Self-esteem has gotten some negative press in recent years. Perhaps this is because of the concern regarding the increase in narcissism (Dingfelder, 2011). Some people mistakenly see self-esteem as a bad thing. Self-esteem that is grandiose may lead to narcissism, but self-esteem that is healthy is important for every human being.
As a mental health therapist, I notice that low self-esteem is often a characteristic of my new counseling clients. Healthy self-esteem is something we work to obtain. Having healthy self-esteem means that we view our value as a human being as equal to the value of all other human beings. We are not better-than and we are not less-than. When self-esteem is healthy, we acknowledge and appreciate that we have strengths, skills, and talents, and we use them to make the world a better place. We recognize that every person has positive attributes as well.
Because we each have our own unique set of positive attributes, healthy self-esteem helps us realize that each person is different, and that comparing ourselves to others is a waste of time. No one is exactly like you, and you are unlike anyone else – so it is impossible to make an apples-to-apples comparison. When a person has low self-esteem, they continually compare their worst qualities to the best qualities of others. That is not a fair comparison, and it is a sign that self-esteem needs a boost.
Healthy self-esteem, which is our understanding of our worth, remains relatively constant despite our circumstances. When self-esteem is low, our opinion of ourselves rises and falls depending on what is happening in our world at the time. Our self-worth should not severely plummet because of a break-up, a failed exam, loss of a job, health issues, mistakes, or failures. Our self-confidence may falter due to circumstances, but healthy self-esteem dictates that we are valuable regardless of what is happening in our lives or because of what we may or may not have done.
Healthy self-esteem is different from self-confidence, self-care, self-compassion, self-acceptance, and all the other “self” concepts. Self-esteem does depend on these concepts to develop and maintain our identity, a sense of competence, and our overall sense of worth, but one “self” concept alone is not what self-esteem consists of. I like to think of self-esteem as an overarching umbrella, and all of the “self” concepts are the spokes that keep the umbrella open and uplifted.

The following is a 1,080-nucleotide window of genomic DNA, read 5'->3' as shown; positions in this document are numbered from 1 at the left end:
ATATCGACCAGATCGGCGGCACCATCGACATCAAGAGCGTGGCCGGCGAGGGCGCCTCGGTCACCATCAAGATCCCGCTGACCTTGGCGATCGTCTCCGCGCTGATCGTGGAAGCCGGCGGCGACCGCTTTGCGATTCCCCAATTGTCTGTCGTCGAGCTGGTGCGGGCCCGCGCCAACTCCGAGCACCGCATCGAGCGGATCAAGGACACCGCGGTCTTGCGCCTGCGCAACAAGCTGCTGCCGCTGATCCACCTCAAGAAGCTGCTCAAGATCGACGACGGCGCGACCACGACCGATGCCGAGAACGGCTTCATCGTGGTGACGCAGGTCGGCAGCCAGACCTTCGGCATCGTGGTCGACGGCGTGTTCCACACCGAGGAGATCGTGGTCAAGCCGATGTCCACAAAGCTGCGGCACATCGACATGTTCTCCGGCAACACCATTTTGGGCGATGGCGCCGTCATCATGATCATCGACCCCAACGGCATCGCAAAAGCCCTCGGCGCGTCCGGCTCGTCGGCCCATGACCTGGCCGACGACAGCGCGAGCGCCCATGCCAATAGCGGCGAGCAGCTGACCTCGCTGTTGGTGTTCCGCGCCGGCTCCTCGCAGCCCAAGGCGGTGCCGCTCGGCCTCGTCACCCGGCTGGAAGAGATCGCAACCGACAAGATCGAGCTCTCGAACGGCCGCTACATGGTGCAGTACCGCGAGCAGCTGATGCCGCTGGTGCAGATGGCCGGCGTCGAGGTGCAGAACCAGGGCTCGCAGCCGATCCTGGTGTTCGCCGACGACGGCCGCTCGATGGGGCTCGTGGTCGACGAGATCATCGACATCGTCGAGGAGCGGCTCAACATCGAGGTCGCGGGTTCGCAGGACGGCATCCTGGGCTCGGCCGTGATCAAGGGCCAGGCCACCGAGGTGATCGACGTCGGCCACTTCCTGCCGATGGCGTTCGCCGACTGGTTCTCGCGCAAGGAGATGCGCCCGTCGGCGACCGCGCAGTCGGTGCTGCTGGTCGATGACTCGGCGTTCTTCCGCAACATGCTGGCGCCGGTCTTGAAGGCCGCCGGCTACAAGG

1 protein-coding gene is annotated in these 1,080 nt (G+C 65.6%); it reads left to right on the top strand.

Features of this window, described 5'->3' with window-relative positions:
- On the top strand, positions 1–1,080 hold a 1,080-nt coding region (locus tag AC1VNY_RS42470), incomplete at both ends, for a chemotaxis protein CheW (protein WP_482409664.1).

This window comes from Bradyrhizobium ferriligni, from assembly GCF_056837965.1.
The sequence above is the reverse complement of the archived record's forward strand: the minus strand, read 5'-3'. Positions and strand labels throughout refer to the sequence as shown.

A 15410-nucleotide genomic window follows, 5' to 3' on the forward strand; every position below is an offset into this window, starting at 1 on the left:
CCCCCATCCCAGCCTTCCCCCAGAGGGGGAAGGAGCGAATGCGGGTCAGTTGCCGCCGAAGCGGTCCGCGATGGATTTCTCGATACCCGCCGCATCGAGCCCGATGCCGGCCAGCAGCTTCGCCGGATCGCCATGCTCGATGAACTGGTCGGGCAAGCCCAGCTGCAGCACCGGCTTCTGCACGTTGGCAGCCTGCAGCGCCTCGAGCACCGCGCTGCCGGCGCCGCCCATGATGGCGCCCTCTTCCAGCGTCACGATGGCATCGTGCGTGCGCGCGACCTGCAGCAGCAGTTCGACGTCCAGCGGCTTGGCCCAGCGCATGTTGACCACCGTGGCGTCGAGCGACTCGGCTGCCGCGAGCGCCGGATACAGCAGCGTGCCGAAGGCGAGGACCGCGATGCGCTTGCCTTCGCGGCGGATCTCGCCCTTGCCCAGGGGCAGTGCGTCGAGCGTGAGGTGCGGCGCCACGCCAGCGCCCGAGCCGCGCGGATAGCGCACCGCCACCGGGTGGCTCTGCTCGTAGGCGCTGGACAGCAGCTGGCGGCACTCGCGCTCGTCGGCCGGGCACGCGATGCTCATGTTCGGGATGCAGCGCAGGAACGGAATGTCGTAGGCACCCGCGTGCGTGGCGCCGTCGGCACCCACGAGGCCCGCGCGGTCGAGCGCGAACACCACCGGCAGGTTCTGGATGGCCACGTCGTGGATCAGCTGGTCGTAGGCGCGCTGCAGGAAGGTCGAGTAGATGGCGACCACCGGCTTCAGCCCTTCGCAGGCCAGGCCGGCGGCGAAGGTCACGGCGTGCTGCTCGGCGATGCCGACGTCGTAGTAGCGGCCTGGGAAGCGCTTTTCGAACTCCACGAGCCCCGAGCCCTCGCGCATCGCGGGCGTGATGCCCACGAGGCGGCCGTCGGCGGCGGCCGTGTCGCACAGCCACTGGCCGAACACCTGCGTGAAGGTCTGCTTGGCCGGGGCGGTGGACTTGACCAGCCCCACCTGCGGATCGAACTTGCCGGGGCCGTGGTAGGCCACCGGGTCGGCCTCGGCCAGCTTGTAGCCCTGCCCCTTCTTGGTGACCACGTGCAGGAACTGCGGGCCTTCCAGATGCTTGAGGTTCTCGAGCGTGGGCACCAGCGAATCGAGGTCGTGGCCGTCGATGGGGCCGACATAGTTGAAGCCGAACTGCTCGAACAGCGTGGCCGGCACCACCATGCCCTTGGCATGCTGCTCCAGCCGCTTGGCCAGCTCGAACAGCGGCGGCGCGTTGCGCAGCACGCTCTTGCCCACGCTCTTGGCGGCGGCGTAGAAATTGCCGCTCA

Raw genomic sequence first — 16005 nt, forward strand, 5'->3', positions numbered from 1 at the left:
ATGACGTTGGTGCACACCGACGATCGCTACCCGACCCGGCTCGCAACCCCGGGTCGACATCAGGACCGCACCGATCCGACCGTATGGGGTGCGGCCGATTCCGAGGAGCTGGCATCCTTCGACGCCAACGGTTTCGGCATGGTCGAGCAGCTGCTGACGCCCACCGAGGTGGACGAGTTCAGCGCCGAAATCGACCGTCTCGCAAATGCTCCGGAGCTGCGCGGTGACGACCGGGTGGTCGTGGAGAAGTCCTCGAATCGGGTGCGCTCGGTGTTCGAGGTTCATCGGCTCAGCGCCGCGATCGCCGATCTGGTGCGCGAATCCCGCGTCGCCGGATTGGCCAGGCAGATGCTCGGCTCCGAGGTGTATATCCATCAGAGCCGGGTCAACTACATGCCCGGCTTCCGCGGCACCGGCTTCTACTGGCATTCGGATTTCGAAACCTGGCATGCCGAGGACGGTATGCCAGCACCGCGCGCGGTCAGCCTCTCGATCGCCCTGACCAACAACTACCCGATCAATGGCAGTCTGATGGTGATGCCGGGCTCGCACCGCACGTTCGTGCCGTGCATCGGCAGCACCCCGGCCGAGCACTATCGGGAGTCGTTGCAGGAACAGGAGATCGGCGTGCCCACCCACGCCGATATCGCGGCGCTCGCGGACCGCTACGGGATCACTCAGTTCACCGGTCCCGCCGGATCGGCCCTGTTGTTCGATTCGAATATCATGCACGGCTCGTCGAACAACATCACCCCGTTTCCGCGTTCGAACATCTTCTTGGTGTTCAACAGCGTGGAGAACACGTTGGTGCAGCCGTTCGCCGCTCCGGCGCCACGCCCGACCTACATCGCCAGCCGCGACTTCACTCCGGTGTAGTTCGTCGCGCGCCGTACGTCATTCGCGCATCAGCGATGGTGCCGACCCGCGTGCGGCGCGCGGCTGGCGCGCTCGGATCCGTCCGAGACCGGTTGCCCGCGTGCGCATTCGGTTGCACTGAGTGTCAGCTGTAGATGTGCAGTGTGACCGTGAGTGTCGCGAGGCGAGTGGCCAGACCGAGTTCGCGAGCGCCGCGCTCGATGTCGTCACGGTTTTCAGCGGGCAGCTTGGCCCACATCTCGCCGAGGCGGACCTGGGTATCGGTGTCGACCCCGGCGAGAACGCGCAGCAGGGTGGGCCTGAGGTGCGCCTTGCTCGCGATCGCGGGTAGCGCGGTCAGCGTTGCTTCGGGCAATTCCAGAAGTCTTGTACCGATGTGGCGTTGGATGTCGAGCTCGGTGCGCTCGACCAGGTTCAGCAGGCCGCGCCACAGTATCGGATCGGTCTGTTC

Without healthy self-esteem, our ability to function fully is hindered (Branden, 1994). Healthy self-esteem gives us a sense of competence, worthiness, flexibility, and independence. We are better able to identify, and realistically pursue, our purposes, goals and dreams. Healthy self-esteem enables us to better adapt to our ever-changing world and personal circumstances (Branden, 1994).
Self-esteem that is healthy enables us to admit, accept, and work to correct our mistakes. We can accept the truth that we are imperfect humans who sometimes blunderl. Healthy self-esteem helps us admit when we are wrong and values our ability to correct our mistakes and attempt to right our wrongs (Branden, 1994).
When self-esteem is healthy, we respect ourselves and we respect others. We feel secure within ourselves, others do not pose a threat to our ego, and we securely establish boundaries. When we value ourselves, we also value other people. When we are secure in ourselves as a human being, we are not threatened by the self-confidence of others. According to author Nathaniel Branden (1994), we are more likely to be empathetic and compassionate to others (because that is how we treat ourselves), we are kinder and more cooperative with others (because we are not threatened by them), and our relationships with others reflect our relationship with ourselves. Relationship problems are one of the main reasons that people seek counseling. Healthy self-esteem results in healthy relationships, which makes healthy self-esteem something worth pursuing!
Branden, N. (1994). The six pillars of self-esteem. New York: Bantam.
Dingfelder, Sadie F. (2011). Reflecting on narcissism. American Psychological Association (APA) February 2011, Vol 42, No. 2. https://www.apa.org/monitor/2011/02/narcissism. Accessed June 29, 2020.